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Singing Bird
by Roisin McAuley

Category: Fiction / General
0 pages; ISBN: 0060737883

Rating: 10/10  (Ratings explained)
Reviewer: Harriet Klausner

Review

Singing Bird
Roisin McAuley
Morrow, Dec 2004, $24.95, 312 pp.
ISBN: 0060737883

Twenty-seven years have passed since Lena and Jack Molloy adopted Mary, who has become a famous opera singer. Sister Monica of Saint Joseph’s Home calls out of nowhere insisting she is tying up loose ends before retiring and just wanted to check up on her “babies”. Lena’s stomach pinches as she has not heard from the nun since the adoption, but apparently the call was innocent.

With Jack on a business trip and Mary in Dublin for a performance, Lena decides to travel from California to West Ireland where they adopted their child. She always regretted not knowing her own biological parents having been adopted herself and rationalizes the trek by convincing herself she will be doing Mary a favor. With her friend Alma accompanying her, Lena begins making inquiries into who were Mary’s parents, but her fist inclination challenges her deep rooted Catholic beliefs while further evidence confronts her moral family values. Sometimes ignorance is bliss.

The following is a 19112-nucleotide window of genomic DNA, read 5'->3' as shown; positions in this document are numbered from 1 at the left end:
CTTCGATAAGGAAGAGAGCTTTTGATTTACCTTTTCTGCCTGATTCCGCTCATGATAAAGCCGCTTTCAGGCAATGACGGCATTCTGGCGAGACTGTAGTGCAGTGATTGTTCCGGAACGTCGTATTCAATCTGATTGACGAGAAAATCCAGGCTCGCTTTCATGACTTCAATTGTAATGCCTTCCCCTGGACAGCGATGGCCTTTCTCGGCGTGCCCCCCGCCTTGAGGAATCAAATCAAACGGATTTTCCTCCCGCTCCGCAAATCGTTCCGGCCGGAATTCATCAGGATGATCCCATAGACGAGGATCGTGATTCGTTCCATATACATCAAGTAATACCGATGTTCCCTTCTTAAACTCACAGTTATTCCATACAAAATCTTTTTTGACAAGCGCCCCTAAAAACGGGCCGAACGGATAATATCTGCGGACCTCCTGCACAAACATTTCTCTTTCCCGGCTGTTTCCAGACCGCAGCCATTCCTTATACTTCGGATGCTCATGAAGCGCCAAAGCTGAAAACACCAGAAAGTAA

SINGING BIRD is an interesting social drama that leaves the audience pondering difficult ethics questions that run the gamut of some of the deep social issues facing society today. Through her heroine, Roisin McAuley raises questions about the sexual promiscuity of priests and nuns, family values, truth, and adoption. Though solutions seem intended to fit book size so are too straightforward for the complex questions raised, readers will obtain a deep character study that entertains yet challenges the audience.

Harriet Klausner

 

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